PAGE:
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The first few days

I thought I’d set a goal of only spending locally for two weeks, as a month seemed like too much of a stretch, which is saying something about how reliant I (we?) are on big businesses.

This means:

  • No chains (including charity shops);
  • Off-licences are OK, big brands within them are not.

I wasn’t sure if living in London would make things easier. Sure, there are a lot more shops and local communities (the area I live in has a sizeable Turkish and Indian population) but, at the same time, there are chains everywhere.

Starting out was tough as I didn’t have a sense of how restrictive this challenge would be. The first blow was struck when I had to turn down pizza with a friend on the day one.

But I was confident it would be manageable, not least because there’s a 24-hour Turkish supermarket over the road from my house.

There are also some independents and pop-ups in the tube station next to work so it’s possible to get by.

But trying to get a takeaway coffee after 7pm in Surbiton, south London was impossible. It’s a smaller residential area, but trawling up and down the high street, the only non-chains I could see were takeaways, convenience stores and a couple of nail salons.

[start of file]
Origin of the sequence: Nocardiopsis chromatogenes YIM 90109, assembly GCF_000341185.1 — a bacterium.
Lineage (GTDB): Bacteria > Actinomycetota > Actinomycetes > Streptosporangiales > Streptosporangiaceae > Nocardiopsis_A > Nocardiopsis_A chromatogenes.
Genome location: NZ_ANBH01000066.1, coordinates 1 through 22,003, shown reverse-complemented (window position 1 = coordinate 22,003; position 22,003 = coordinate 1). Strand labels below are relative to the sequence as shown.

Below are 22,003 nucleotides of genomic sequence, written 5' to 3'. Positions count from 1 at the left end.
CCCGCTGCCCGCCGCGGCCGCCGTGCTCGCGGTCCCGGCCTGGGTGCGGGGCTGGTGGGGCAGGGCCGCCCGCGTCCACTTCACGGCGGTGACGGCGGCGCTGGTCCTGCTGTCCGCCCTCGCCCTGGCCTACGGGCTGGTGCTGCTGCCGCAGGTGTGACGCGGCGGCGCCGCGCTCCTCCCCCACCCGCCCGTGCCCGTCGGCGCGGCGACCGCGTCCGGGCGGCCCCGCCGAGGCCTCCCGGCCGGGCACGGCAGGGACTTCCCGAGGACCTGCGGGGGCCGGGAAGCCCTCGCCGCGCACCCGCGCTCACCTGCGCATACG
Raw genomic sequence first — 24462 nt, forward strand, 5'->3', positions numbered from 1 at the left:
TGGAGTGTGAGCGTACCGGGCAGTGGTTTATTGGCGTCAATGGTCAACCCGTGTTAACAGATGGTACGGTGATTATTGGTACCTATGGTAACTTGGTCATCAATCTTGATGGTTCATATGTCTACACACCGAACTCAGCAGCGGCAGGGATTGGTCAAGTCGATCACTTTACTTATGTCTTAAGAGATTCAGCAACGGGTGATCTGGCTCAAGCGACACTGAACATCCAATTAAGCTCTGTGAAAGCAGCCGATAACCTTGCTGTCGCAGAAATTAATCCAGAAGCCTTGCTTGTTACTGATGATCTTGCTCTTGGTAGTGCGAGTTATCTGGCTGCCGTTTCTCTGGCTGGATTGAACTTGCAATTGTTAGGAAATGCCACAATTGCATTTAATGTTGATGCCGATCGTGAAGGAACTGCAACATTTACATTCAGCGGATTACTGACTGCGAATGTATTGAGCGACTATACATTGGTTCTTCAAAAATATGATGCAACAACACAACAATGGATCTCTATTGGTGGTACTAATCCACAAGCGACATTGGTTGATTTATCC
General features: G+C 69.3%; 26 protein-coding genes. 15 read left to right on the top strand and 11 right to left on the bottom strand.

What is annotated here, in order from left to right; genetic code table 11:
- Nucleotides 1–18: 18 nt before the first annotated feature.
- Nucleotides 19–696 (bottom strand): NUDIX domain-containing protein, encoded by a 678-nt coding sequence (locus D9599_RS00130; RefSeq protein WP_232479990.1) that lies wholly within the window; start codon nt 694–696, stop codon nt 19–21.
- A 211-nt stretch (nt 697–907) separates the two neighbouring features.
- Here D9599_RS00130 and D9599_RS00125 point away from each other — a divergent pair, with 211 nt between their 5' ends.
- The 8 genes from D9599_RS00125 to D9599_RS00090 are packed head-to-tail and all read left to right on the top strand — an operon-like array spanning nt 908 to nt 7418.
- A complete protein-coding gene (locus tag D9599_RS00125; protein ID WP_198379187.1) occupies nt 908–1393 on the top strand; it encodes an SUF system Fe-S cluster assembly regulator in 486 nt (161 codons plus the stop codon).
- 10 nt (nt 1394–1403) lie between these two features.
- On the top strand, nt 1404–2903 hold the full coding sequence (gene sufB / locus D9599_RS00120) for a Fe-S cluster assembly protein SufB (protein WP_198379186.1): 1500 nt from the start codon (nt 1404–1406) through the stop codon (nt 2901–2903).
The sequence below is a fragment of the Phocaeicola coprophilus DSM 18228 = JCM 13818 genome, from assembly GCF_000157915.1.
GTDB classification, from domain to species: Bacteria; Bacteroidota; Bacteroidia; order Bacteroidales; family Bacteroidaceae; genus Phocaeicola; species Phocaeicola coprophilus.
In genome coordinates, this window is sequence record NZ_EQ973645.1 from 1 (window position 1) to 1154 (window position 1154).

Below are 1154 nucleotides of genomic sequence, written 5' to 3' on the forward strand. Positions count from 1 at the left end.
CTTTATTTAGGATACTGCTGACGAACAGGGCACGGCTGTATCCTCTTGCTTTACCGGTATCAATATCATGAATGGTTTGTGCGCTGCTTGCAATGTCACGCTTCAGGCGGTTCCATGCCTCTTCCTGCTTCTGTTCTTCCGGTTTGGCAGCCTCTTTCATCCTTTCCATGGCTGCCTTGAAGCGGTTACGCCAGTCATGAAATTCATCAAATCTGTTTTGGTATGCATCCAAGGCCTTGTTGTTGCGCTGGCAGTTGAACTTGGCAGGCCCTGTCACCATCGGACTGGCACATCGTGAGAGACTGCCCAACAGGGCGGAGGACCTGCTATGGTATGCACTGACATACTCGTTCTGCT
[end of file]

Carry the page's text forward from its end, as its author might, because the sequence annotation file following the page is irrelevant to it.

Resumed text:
It’s not just food and drink either: I soon realised that my regular swimming pool is part of a leisure centre chain, so I went to my local pool instead.

The good news is that it’s quieter, cheaper (£4.70 compared to £5) and has real showers with taps!

The cost of inconvenience

Fuss-free showering aside, some nuisances helped me to understand why people may not spend locally.

One of the biggest inconveniences I found with corner shops and local supermarkets was that they don’t give you a receipt – hugely impractical for anything more than a few items.

It’s not realistic for shoppers to note down prices to make sure they don’t get ripped off.

Then again, convenience stores aren’t intended for larger spends. I expected receipts from the small supermarkets though.

A pack of noodles (six baskets), a 400g can of kidney beans, a tub of houmous, a ring of fresh bread, some mushrooms, six medium eggs and a red pepper came to £7.50 at the Turkish shop I mentioned earlier.

When I handed over the cash I thought: “More expensive than Lidl, cheaper than Sainsbury’s?”

To find out, I did a (rough) fact check.

 

Lidl 

Sainsbury’s

Noodles (six baskets)

59p

£1.75

Kidney beans (400g)

30p

55p

Houmous (430g)

£1.50

£2.70

Bread

59p

£1

Mushrooms (100g)

36p

50p

Six medium eggs

79p

£1.50

Red pepper

45p

55p

 

£4.58

£8.55

[Read more: top deals from the supermarkets this week]

Convenience was one of the things I missed the most over the fortnight. Shopping locally limited me to smaller spends, meaning I could only really buy a few things at a time.